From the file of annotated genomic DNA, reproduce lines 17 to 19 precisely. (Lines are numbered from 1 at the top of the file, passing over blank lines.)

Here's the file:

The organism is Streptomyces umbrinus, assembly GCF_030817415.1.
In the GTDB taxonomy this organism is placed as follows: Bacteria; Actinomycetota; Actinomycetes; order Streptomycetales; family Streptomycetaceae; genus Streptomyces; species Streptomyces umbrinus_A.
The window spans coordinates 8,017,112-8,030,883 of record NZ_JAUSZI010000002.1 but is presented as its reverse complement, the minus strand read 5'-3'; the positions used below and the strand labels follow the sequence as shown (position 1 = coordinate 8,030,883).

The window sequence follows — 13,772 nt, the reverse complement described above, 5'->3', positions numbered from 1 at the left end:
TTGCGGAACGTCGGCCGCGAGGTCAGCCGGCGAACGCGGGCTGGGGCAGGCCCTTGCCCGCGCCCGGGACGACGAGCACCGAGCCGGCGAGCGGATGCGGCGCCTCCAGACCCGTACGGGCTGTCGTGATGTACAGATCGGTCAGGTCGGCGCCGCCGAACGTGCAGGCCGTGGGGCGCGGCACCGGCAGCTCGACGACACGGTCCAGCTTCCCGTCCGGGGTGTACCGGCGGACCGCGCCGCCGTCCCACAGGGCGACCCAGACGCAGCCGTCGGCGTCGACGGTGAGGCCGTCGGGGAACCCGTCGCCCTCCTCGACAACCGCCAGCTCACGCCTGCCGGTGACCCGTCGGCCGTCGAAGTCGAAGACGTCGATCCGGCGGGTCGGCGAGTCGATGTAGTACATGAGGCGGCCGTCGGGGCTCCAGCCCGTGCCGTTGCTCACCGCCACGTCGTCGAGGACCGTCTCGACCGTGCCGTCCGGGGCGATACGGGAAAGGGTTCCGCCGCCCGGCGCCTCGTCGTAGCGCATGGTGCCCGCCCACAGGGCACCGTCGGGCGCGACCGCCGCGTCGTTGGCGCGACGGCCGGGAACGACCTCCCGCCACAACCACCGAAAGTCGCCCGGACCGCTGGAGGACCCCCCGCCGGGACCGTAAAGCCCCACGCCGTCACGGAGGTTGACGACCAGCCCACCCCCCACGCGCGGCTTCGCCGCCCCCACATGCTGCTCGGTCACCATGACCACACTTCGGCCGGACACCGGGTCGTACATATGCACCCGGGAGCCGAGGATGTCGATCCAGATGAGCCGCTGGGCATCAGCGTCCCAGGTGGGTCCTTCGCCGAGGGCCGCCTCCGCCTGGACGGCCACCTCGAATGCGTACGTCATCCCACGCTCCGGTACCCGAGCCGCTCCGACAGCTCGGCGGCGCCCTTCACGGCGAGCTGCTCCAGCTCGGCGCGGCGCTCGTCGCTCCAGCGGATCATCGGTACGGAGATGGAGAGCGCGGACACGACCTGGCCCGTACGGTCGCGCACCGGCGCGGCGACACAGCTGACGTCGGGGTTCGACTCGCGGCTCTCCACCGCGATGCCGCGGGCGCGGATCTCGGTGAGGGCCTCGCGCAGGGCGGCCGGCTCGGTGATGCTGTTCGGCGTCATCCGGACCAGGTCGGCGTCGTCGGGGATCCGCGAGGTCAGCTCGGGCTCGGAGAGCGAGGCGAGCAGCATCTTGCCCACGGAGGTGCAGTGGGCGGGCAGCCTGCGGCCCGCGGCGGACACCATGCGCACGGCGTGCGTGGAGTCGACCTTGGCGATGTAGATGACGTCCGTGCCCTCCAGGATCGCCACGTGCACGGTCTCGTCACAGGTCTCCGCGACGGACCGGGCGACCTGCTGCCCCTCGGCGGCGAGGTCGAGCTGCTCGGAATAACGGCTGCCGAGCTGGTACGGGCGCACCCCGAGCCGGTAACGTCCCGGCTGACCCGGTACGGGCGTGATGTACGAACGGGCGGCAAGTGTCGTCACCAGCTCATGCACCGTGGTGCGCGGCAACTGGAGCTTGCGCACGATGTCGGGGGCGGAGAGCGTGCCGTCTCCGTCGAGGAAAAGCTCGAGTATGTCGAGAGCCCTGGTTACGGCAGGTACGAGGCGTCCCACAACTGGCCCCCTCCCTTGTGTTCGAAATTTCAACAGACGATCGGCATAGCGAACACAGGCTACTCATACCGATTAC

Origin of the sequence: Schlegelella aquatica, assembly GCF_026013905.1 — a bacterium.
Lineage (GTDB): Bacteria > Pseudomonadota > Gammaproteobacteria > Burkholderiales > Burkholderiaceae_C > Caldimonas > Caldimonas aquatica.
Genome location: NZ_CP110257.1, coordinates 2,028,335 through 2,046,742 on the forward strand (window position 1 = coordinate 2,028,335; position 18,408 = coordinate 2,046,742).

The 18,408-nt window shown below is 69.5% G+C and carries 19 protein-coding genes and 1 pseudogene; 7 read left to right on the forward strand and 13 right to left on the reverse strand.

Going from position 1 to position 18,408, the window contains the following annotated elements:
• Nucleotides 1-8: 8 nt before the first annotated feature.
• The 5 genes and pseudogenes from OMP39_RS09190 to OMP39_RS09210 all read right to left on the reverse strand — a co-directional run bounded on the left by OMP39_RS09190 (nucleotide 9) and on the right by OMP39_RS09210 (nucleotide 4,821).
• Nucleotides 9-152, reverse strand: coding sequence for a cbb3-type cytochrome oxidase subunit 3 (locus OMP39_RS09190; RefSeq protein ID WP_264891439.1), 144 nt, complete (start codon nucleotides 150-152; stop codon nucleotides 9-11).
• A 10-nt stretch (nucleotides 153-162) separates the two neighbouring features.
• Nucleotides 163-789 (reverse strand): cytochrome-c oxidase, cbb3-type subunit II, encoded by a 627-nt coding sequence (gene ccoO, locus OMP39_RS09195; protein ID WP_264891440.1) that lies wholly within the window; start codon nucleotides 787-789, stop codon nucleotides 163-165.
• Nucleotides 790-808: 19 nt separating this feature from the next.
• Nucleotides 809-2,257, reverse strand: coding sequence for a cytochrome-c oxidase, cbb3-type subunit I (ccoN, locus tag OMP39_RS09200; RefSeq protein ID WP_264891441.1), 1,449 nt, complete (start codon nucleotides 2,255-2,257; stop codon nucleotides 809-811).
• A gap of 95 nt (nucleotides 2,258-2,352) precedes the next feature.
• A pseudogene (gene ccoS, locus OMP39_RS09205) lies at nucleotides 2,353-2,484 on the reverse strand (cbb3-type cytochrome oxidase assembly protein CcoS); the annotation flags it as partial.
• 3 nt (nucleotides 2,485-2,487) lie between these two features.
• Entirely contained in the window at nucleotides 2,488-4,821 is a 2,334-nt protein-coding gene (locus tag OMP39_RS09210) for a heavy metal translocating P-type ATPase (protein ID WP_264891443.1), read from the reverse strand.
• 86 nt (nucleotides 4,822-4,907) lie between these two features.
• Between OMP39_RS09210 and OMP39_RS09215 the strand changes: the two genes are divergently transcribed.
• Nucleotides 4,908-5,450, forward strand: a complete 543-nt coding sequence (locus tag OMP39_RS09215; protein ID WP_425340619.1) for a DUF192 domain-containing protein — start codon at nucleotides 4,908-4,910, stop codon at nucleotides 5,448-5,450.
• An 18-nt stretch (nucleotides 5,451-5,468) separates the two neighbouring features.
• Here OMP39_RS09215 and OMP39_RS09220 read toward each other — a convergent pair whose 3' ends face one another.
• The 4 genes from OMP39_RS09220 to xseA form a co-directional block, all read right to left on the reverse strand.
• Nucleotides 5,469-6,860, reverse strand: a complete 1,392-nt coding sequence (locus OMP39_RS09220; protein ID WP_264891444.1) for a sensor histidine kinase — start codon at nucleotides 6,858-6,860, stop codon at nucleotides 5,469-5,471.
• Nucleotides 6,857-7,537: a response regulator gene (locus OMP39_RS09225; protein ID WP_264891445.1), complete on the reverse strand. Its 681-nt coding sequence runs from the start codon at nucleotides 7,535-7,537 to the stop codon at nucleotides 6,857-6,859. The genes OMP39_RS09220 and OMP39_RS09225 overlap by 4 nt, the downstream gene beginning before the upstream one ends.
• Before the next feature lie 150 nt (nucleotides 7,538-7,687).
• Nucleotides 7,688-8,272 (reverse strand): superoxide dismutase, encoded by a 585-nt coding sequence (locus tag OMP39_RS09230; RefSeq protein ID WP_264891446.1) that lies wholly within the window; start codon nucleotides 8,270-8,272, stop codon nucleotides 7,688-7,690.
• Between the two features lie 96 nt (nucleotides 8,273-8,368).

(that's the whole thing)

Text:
• Nucleotides 809-2,257, reverse strand: coding sequence for a cytochrome-c oxidase, cbb3-type subunit I (ccoN, locus tag OMP39_RS09200; RefSeq protein ID WP_264891441.1), 1,449 nt, complete (start codon nucleotides 2,255-2,257; stop codon nucleotides 809-811).
• A gap of 95 nt (nucleotides 2,258-2,352) precedes the next feature.
• A pseudogene (gene ccoS, locus OMP39_RS09205) lies at nucleotides 2,353-2,484 on the reverse strand (cbb3-type cytochrome oxidase assembly protein CcoS); the annotation flags it as partial.